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A highly contagious skin infection, Impetigo results in sores and blisters appearing on the skin. It's very common and affects mainly children. Impetigo has two types:

Symptoms of Impetigo

Bullous impetigo: This type starts with fluid filled blisters (which can occur on limbs or the trunk of the body) which then spread very rapidly and then burst after a few days, leaving a yellow crust that heals, but leaves no scar. Blisters are not typically painful, but around the area can be itchy. It’s important to not scratch these. Fever and or swollen glands may occur.

Non-bullous: This type starts with red sores typically around the nose & mouth. Uncommon, but they ‘may’ occur on other areas of the face or on limbs. These sores burst quite quickly and leave behind a thick, golden crust. Once dry, they leave a red mark on skin but usually heal without scarring. Sores aren’t painful, but may be itchy. It’s important to not scratch these as it can result in a spread of the infection.

Symptoms do not appear for 4-10 days, so can be easily spread unintentionally as the carrier may not know they have it. It is believed to affect children more so due to their environments, such as schools and nurseries, as is these surrounding the infection can easily be spread.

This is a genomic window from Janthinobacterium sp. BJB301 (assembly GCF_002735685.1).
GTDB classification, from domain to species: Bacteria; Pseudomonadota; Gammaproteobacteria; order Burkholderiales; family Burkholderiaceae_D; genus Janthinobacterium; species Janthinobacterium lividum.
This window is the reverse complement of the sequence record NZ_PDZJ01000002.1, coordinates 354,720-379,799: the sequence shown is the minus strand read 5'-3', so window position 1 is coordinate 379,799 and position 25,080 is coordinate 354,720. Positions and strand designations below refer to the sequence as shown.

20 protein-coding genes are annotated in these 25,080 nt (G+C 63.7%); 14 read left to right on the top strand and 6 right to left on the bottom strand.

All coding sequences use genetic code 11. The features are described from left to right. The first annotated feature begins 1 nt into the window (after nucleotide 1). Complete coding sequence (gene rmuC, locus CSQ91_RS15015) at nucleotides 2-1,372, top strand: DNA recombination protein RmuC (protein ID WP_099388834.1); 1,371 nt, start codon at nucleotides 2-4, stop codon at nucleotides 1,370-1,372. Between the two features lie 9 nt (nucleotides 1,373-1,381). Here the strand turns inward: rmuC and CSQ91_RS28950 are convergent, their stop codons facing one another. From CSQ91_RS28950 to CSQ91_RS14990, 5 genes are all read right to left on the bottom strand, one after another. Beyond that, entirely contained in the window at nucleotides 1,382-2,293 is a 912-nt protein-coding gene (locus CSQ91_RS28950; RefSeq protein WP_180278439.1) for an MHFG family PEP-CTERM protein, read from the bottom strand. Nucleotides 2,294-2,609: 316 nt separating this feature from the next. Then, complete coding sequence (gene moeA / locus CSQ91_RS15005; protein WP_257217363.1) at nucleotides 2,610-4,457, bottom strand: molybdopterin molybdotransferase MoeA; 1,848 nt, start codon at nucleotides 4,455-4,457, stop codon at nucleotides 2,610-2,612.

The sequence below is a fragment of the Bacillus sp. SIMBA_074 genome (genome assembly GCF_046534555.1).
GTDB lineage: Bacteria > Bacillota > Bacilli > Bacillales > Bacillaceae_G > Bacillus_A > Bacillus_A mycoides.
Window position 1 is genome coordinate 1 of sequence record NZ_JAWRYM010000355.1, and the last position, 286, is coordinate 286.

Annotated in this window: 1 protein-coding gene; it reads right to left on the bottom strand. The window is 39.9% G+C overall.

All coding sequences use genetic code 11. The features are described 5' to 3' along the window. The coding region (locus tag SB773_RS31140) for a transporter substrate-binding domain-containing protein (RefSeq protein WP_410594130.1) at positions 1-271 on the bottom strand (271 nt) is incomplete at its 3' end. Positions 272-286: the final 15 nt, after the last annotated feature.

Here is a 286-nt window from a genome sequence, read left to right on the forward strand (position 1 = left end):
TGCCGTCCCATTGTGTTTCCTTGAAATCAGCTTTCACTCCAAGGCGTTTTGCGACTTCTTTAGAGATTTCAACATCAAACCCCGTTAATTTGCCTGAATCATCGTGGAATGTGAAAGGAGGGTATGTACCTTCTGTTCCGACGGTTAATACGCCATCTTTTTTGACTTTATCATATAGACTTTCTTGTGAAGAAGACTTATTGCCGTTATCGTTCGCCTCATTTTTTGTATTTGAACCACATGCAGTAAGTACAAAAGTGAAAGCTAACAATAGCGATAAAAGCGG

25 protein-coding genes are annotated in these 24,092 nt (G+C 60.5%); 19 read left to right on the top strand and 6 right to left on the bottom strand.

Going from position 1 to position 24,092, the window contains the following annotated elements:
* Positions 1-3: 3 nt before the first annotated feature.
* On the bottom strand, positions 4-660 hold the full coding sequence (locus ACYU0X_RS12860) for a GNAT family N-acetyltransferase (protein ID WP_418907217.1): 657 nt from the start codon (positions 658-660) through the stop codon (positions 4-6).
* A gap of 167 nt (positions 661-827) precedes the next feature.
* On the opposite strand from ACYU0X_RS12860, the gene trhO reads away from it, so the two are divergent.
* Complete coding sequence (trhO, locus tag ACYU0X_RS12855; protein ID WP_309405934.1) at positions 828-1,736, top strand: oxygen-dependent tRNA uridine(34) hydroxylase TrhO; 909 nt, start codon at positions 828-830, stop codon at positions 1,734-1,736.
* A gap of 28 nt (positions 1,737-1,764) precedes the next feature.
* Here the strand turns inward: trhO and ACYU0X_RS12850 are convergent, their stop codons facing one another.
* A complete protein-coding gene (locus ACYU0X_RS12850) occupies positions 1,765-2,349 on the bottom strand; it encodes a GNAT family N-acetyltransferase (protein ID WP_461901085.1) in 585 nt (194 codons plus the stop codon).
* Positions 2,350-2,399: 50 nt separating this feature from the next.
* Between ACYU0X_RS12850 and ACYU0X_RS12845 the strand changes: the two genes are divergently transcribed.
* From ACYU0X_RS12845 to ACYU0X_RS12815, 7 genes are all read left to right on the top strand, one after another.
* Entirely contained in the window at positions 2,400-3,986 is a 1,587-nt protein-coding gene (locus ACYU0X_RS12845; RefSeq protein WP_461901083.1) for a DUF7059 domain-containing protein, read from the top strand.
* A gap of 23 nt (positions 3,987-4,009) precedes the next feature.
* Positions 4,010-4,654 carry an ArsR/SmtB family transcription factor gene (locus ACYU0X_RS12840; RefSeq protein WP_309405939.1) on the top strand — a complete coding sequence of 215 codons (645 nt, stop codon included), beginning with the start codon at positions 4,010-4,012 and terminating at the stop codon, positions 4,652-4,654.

Treatment for Impetigo

Make sure you take your child to the GP to get a definitive diagnosis as treatment for Impetigo is typically either with a prescribed antibiotic cream (topical) or tablets. Following treatment, the infection should clear up within 7-10 days and the time that the person is infected will also be reduced.

How to prevent Impetigo

  • Hygiene is the best way to keep Impetigo at bay. Children should not attend nursery, playgroup or school until sores have dried up, blistered or crusted over or until 48 hours after starting treatment
  • Visit your GP and treat cases quickly
  • Don't share linen items such as towels or flannels with infected people, and wash them at a high temperature after use. Washable toys should also be washed at a high temperature.
  • Do not touch sores!
  • Wash hands frequently especially after touching infected skin
  • Wash the sores with soap and water, and cover them loosely with gauze
  • Cover cuts and grazes with a plaster or dressing so the infection cannot get into the open wounds and spread further around the body.